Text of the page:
In any case, she qualified for the season's first meet.

And the results:
Both varsity girls and JV girls finished 4th in team competition.

Rose Bud moved up throughout the race from 58th near the start to 46th about 3/4 of the way to finish 39th out of 75-80 runners.  She doesn't have her official time yet, but I clocked her at about 15:30. 

Varsity/JV placing is based on times. There were 3 varsity runners on her team who finished ahead of her and one of our JV runners (one who missed the time trials--a senior) WON the JV race with a better time than Rose Bud.

So time-wise, it LOOKS like she finished 5th within her team, which would put her on varsity again for Saturday.  We'll find out tomorrow.

In any case, she ran great, felt great afterward and was very happy with her race.  And she had fun.

All this after I dropped a dresser on her foot this morning.

We're moving bedrooms since Mr. GT and I are moving up to our now-finished attic.  Daisy & Pepper are moving into our old room.  Sunshine is moving into their room (from a shared room with Banana Boy).  Rose Bud is staying put, but got a new dresser the girls no longer needed.

All week we've been hauling and packing and shuffling and moving.  Today I was taking a dresser downstairs and it got stuck in the stairwell.  I had RB helping me juggle it around and it squashed her foot on the stairs.  Oops.

In her quest for ice for her foot, she jiggled something in the freezer so that it no longer closed properly.  I started poking around in there to fix whatever was blocking the door when a popsicle fell out onto the floor.  I bent down to pick it up and when I stood up--BAM!! I slammed my head into the corner of the freezer door.  I felt the pain on the opposite temple, actually.  Brain-jostling.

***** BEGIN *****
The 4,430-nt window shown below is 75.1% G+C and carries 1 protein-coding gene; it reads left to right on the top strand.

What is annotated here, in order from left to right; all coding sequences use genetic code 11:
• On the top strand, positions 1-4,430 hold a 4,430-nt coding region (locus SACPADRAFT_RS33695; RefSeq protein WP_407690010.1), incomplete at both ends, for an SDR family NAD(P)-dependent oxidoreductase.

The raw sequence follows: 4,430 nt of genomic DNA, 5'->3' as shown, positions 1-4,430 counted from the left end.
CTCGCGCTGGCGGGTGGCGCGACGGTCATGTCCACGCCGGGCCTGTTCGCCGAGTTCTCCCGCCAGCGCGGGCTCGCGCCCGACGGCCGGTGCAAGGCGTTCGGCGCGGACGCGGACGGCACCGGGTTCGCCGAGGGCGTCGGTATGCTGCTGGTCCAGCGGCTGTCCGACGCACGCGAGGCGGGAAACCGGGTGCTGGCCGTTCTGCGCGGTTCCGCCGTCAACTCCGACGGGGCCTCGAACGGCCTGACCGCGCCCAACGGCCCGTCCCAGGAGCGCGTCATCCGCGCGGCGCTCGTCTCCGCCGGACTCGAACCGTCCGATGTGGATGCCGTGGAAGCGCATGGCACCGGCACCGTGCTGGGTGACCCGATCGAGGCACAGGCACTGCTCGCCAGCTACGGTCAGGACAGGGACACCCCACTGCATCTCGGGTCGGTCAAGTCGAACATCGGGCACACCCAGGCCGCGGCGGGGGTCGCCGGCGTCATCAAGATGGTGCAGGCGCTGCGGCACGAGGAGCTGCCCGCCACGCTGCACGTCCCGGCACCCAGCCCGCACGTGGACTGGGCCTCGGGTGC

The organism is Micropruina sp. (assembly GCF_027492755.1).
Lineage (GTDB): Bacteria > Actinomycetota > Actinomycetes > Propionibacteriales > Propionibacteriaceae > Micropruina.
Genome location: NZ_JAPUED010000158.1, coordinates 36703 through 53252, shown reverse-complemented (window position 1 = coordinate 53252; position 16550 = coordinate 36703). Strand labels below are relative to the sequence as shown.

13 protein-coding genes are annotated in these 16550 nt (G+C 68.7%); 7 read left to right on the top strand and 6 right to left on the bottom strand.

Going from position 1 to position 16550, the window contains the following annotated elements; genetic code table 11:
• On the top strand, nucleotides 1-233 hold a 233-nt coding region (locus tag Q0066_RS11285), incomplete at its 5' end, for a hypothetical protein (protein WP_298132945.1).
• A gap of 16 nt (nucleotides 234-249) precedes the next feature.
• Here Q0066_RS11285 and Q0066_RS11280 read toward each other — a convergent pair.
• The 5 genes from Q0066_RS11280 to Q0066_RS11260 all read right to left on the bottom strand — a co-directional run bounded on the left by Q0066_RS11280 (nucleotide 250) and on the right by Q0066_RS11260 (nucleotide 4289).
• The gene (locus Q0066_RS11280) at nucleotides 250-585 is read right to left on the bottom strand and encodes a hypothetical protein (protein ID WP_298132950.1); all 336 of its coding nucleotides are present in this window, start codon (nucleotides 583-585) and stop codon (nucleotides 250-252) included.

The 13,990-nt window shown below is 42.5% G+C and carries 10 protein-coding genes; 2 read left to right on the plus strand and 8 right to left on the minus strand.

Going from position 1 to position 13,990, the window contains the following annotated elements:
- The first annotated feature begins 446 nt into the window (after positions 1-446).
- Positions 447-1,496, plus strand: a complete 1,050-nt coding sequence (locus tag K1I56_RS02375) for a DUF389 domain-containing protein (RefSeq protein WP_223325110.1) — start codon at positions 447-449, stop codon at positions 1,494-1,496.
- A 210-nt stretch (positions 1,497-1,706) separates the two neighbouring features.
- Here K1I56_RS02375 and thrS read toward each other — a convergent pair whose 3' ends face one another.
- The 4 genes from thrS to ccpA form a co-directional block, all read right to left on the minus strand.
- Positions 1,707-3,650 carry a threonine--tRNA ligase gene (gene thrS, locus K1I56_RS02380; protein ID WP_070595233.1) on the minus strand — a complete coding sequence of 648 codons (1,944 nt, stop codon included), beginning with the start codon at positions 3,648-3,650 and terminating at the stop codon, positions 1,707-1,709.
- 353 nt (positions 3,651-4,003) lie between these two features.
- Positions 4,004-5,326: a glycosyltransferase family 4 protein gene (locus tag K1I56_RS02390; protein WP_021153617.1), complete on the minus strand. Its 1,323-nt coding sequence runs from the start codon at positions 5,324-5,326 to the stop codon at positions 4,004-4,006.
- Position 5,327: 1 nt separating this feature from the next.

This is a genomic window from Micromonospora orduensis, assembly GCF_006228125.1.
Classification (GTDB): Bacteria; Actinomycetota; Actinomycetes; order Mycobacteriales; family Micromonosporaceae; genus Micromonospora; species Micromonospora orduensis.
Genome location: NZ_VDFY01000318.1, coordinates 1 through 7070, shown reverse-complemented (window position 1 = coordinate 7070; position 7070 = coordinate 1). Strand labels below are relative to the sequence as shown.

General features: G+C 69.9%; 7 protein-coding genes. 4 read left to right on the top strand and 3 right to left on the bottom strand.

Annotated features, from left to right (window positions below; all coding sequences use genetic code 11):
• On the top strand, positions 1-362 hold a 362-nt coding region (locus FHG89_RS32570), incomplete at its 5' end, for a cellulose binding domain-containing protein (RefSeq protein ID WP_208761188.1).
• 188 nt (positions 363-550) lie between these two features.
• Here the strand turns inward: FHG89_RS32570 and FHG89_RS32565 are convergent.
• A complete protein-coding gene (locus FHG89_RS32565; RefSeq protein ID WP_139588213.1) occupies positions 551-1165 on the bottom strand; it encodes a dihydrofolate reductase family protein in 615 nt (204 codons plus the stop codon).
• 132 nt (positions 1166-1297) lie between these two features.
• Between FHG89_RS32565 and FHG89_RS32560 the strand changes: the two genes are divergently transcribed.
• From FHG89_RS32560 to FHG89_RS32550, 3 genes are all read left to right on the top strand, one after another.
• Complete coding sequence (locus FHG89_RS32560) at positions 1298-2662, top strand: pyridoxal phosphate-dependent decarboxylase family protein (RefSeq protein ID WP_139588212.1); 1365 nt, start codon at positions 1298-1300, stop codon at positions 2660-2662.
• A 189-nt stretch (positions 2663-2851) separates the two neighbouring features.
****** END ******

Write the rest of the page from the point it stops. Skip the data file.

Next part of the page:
While I was hopping around screaming "OW," RB said, "Mom, look at me."  I turned toward her and she said, calmly, "There's blood running down your head."

Payback, definitely, for smashing her foot.  She stayed far away from the furniture-moving for the rest of the day.

Thursday, August 19, 2010

The Trouble With Cats

"First they claw you and bite you and attack you and you have to feed them.

Then they go upstairs and they claw you and attack you again until you give them wet food.  Or tuna.

Then they attack you and bite you until you snuggle them.  I like the snuggle part.

They mew and mew and mew about.

And then you have to clean their litterbox!

Saturday, August 7, 2010

I Just Butchered 10 Chickens!

There'll be a little bragging in this post.   I'm a little proud of myself.  And my clan.

Let me start with a story (because there's always a story).  Butchering chickens is nothing new to me.  At least seeing chickens butchered is nothing new.

We always raised chickens for eating, at least when I was very young.  Each end-of-September, as far back as I can remember, my grandparents and aunt and uncle came on a Saturday for butchering chickens.  And then, since everyone was there, we had a big dinner and celebrated our birthdays.

Yep.  We didn't hire a clown or a pony.  We killed chickens.